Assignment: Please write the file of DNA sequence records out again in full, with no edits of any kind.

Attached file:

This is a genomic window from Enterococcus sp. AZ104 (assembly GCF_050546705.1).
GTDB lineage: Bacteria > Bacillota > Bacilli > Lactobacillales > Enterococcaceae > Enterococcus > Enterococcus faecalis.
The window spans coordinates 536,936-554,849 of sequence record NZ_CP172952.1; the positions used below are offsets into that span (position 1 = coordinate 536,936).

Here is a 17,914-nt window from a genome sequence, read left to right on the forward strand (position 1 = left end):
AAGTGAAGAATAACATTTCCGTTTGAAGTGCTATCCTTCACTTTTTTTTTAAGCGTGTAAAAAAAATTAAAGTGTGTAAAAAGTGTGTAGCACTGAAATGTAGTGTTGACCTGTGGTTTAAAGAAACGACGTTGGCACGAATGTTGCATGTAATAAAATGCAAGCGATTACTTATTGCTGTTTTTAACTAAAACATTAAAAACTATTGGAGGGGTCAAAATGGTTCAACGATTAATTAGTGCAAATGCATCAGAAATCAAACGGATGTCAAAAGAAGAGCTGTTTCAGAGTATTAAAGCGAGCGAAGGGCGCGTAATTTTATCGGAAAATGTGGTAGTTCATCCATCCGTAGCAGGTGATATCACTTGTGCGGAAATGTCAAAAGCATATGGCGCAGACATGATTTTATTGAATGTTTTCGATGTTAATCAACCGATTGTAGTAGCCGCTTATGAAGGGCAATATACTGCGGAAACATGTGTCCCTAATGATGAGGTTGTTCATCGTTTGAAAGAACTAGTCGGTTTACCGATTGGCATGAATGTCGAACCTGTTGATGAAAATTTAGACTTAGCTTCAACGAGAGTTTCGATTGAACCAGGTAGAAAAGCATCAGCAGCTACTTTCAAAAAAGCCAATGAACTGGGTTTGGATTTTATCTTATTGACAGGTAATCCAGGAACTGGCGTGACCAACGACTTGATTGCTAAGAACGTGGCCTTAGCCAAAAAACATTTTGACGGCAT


This is a genomic window from Enterococcus sp. AZ104 (assembly GCF_050546705.1).
GTDB lineage: Bacteria > Bacillota > Bacilli > Lactobacillales > Enterococcaceae > Enterococcus > Enterococcus faecalis.
The window spans coordinates 536,936-554,849 of sequence record NZ_CP172952.1; the positions used below are offsets into that span (position 1 = coordinate 536,936).

Here is a 17,914-nt window from a genome sequence, read left to right on the forward strand (position 1 = left end):
AAGTGAAGAATAACATTTCCGTTTGAAGTGCTATCCTTCACTTTTTTTTTAAGCGTGTAAAAAAAATTAAAGTGTGTAAAAAGTGTGTAGCACTGAAATGTAGTGTTGACCTGTGGTTTAAAGAAACGACGTTGGCACGAATGTTGCATGTAATAAAATGCAAGCGATTACTTATTGCTGTTTTTAACTAAAACATTAAAAACTATTGGAGGGGTCAAAATGGTTCAACGATTAATTAGTGCAAATGCATCAGAAATCAAACGGATGTCAAAAGAAGAGCTGTTTCAGAGTATTAAAGCGAGCGAAGGGCGCGTAATTTTATCGGAAAATGTGGTAGTTCATCCATCCGTAGCAGGTGATATCACTTGTGCGGAAATGTCAAAAGCATATGGCGCAGACATGATTTTATTGAATGTTTTCGATGTTAATCAACCGATTGTAGTAGCCGCTTATGAAGGGCAATATACTGCGGAAACATGTGTCCCTAATGATGAGGTTGTTCATCGTTTGAAAGAACTAGTCGGTTTACCGATTGGCATGAATGTCGAACCTGTTGATGAAAATTTAGACTTAGCTTCAACGAGAGTTTCGATTGAACCAGGTAGAAAAGCATCAGCAGCTACTTTCAAAAAAGCCAATGAACTGGGTTTGGATTTTATCTTATTGACAGGTAATCCAGGAACTGGCGTGACCAACGACTTGATTGCTAAGAACGTGGCCTTAGCCAAAAAACATTTTGACGGCAT